On the other hand, it can be argued that McCandless was an intelligent individual who had a deeper philosophical outlook of life. Krakauer cites that McCandless was very much interested and a believer of philosophies extended by classic renouncers of the society such as Leo Tolstoy, Jack London and Henry Thoreau. They all provided the philosophical angle hat Chris based arguments on in his understanding of the society as self-centered and materialistic. His parents acknowledge that Chris was ashamed of his wealthy background. Billy notes that Chris, “the teenage Tolstoyan, believed that wealth was shameful, corrupting and inherently evil”(80). To show how much he believed in the social renouncers’ teachings, Chris burned all the money he had when he entered into the wild. Many of the people he encountered in his journey to the wild Alaska such as Gallin and Westerberg described him as a very intelligent individual with almost answers to everything. His parents also note that Chris was exceptional in his studies being an A student high school and college.
Chris McCandless was loyal to his ideals. This element endeared him to many and continues to make him an American legend that can never be wished away. He was driven by a higher principle that ensured that his short life was purposeful. Chris even revealed to those worried about him such as Ronald Franz that he was not destitute but was in the wild by choice. One of his long letters to Ron Franz also illustrates how impactful his ideals were to other people. He moved out of “his apartment and set up camp on the bajada” (41). His ideals made him more humane in the eyes of the lowest in the society. He would wander into the “seedier quarters of Washington” to interact with the poor, homeless and prostitutes buying them meals while also offering them advice on how to improve their situation (113).
Using Krauker’s understanding of McCandless, Shaun Callarman’s assertion that he was “crazy” can be disputed. Chris according to the “Into The Wild” author had the same traits as him in his youth. The author, just like McCandless, was “self-absorbed, intermittently reckless and moody” and a big disappointment to his father. Chris McCandless was not crazy but misunderstood in this context. Chris was philosophical and an individual willing to push himself to his full potential. Those that understood him such as Ronald Franz and Wayne Westerberg got much of his affection as illustrated by the number of the letters exchanged between them. It is to these friends that he admits his shortcomings and fears regarding his journey into the wild.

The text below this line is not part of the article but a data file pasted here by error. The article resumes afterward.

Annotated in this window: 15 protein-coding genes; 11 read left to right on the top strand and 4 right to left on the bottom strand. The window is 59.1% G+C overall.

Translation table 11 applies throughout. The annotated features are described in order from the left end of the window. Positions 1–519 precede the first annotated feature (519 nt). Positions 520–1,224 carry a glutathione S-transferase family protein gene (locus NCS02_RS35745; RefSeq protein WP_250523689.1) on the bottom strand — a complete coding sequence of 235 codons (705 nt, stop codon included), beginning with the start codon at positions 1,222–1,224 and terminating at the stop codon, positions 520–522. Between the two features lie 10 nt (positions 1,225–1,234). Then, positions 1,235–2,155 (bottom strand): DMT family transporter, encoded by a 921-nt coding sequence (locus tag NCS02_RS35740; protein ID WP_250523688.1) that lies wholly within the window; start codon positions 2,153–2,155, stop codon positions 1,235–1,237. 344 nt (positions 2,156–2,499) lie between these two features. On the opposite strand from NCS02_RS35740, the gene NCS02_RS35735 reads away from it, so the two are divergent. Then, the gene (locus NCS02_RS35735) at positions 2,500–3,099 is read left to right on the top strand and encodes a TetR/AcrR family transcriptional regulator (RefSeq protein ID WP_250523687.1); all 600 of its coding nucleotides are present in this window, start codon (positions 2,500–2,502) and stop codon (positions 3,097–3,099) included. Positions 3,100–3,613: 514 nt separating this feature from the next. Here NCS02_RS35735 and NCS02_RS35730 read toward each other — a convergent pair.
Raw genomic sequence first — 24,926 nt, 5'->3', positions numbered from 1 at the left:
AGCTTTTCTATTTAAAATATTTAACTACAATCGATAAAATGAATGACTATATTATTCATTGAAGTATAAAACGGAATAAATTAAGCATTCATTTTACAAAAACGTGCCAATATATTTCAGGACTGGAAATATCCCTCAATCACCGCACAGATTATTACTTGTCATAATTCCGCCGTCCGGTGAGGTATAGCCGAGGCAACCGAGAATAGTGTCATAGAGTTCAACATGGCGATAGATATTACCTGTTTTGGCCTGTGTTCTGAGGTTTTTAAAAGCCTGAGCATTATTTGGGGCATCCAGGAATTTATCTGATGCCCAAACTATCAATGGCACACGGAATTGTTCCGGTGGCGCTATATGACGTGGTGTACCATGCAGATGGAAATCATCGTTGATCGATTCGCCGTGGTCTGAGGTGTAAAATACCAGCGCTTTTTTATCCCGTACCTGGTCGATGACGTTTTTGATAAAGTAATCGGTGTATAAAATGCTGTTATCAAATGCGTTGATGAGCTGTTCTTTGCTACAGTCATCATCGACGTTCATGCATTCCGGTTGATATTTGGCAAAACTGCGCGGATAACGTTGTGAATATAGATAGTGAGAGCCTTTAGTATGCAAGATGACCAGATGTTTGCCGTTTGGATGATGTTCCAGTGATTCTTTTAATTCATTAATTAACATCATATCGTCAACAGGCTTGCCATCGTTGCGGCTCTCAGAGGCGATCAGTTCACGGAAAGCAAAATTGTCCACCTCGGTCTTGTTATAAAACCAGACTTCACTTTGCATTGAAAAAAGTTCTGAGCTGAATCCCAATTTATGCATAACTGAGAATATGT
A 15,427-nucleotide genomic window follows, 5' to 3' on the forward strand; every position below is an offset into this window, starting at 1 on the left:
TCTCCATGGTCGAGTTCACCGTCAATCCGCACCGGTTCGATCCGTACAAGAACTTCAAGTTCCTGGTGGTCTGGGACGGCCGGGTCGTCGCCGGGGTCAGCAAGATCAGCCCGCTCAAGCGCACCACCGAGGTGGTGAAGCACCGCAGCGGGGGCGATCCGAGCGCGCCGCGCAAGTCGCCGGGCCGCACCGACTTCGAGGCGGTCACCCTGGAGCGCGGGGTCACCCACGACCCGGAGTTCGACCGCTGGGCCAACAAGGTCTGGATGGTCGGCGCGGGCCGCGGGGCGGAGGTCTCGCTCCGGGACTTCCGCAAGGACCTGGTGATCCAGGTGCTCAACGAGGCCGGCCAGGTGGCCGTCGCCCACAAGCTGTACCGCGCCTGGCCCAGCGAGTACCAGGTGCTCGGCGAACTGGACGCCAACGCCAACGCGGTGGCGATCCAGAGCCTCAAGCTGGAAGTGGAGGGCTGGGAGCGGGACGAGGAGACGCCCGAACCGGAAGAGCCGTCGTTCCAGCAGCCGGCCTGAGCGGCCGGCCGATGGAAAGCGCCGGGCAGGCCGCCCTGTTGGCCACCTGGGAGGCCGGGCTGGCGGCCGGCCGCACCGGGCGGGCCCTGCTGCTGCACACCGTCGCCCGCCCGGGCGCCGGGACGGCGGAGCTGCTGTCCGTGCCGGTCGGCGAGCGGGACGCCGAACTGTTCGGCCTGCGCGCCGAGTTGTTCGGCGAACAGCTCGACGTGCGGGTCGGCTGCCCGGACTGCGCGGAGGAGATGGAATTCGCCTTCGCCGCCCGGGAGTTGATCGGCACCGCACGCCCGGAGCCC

McCandless troubled childhood can also be linked to his unique outlook in life and rebellious nature. His father’s split with his first wife and his alleged affair with his ex-wife even after starting a new family with Chris’ mother affected the young Chris. Chris since then ceased to identify his father as a hypocrite to his own stern morals that he was keen to extend to the rest of the family members. The lies that surrounded his father’s divorce made him angry at his parents pushing him to assert that his “childhood seemed like fiction”. The hate and hypocrisy he associated with his father’s past can be said to have pushed him far away from home. It might have been the sole reason why all his principles centered on inner enlightenment and growth.
In recap, the Chris McCandless story is an interesting narration that continues to fascinate many. His intentions, principles actions and outlook of the society managed to breathe life into the literature of many social renouncers such as Henry Thoreau. He was fearless but crazy. He was crazy thinking that he could cast himself away from the society but was courageous for he proved that it could be done. Judging from his interactions that he met in his journey into the wild, Chris was exceptionally intelligent and admirable. His alter-ego, Alex Supertramp could be linked to his fearless nature but in the very end he reconciled with his own identity, Chris McCandless.
Krakauer, Jon. Into the Wild. New York: Anchor Books, 2009. Print.